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Free Zones on campus

Making the most while the sun shines is not a cliché in the Netherlands. It’s a survival tactic. To help the TU Delft make the most of the sunshine, the department of Facility Management and Real Estate, together with various campus organisations, launched the all new Free Zones across campus on September 1.

These zones are outdoor spaces that can be booked online at a maximum of a day’s notice by anyone with a campus card. Equipped with plug-points for electronics and just a few basic safety rules, they are open for all kinds of activities, from sports to parties.

Free Zones are part of a larger campus-wide initiative called Living Campus. As part of that, we asked people the one thing they would do to make better use of campus space and an almost unanimous answer was to use the outdoor space with better programming,” says Iljoesja Berdowski, development manager, Facility Management and Real Estate.

While the campus has a lot of space, for any faculty or student group to book outdoor space meant weeks of planning, permissions and paper work. And, given how erratic the weather is, it often fizzled out into a wet day. Ideal for impromptu planning, the Free Zones are six designated areas on campus that be booked at a maximum of a two-day notice and by anyone with a campus card. While there are some housekeeping rules, it’s mostly a relaxed space that can be booked for anything from a zumba class to a going-away party. Housekeeping rules include no alcohol, not more than 250 people and no music amplification. Open from 9:00 to 21:00, they are also free of charge.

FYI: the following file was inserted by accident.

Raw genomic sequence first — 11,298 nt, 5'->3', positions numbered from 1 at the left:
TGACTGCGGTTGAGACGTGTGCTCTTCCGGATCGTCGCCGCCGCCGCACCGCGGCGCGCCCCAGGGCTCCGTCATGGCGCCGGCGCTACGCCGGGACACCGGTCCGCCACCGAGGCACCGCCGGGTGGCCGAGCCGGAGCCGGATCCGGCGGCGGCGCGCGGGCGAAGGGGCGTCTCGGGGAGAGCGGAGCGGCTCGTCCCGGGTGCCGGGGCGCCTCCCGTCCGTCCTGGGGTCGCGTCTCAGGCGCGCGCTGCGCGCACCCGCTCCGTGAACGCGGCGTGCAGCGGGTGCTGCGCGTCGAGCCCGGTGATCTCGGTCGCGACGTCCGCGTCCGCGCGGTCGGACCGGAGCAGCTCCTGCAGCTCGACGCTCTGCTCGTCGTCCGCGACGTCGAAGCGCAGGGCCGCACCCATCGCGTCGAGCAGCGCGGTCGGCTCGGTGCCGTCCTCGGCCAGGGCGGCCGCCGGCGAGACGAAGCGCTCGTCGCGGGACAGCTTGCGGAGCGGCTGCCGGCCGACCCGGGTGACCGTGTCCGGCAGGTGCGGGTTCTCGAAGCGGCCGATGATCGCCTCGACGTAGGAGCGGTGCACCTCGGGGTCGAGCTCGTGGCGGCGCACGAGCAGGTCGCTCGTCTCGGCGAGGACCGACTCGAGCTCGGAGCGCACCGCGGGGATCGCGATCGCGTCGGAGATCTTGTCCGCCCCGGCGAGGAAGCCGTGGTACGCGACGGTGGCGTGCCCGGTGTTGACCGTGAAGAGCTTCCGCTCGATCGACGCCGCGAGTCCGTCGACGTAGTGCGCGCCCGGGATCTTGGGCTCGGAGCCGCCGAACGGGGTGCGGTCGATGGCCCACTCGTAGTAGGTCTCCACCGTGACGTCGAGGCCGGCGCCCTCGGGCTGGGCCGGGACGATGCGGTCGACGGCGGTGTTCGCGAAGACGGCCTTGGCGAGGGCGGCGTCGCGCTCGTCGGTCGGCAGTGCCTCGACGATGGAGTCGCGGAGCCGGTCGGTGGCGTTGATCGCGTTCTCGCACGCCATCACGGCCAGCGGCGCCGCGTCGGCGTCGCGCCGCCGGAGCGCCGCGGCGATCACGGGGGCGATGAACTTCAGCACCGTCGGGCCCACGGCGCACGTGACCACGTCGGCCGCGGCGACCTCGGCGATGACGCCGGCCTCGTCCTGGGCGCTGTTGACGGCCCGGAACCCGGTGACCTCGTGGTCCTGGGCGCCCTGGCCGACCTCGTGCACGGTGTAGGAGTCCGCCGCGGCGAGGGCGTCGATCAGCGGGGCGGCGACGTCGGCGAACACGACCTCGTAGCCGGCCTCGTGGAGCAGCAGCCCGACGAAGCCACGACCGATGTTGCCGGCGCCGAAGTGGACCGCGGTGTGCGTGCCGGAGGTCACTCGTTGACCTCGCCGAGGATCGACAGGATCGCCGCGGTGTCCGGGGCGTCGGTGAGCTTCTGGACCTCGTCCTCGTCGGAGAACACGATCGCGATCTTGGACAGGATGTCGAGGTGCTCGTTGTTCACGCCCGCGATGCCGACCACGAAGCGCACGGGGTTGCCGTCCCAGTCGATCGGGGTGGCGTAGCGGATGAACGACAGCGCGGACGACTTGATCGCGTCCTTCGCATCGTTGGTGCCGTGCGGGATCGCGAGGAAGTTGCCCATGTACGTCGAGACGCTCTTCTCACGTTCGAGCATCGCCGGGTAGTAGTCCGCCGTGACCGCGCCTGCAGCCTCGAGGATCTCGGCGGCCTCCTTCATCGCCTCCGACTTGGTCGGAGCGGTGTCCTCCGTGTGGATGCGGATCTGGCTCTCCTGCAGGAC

“The zones chosen are places where there is a lot of natural footfall, places where students automatically congregate. The idea is that this will encourage more activities and meeting points outside of the classroom,” Berdowski adds. These include a large clearing near the Faculty of Aerospace Engineering, two at the Mekel Park, one medium-sized space near the EWI building, a space in front of the Aula and one in between the library and the Aula. The spaces will be marked with large red signs saying Free Zones.

To illustrate the myriad ways in which Free Zones can be used, a Convoi de Fete was held, a travelling festival with food trucks, live performances, photo booths and even acrobats.

Chronicling the Free Zones is a blog, currently being managed by Tiwanee van der Horst, Student Assistant, Marketing and Communication, Science Centre Delft. “Anyone who uses one of the zones can send us images or an article and we will happy to upload them on our blog,” she says. 

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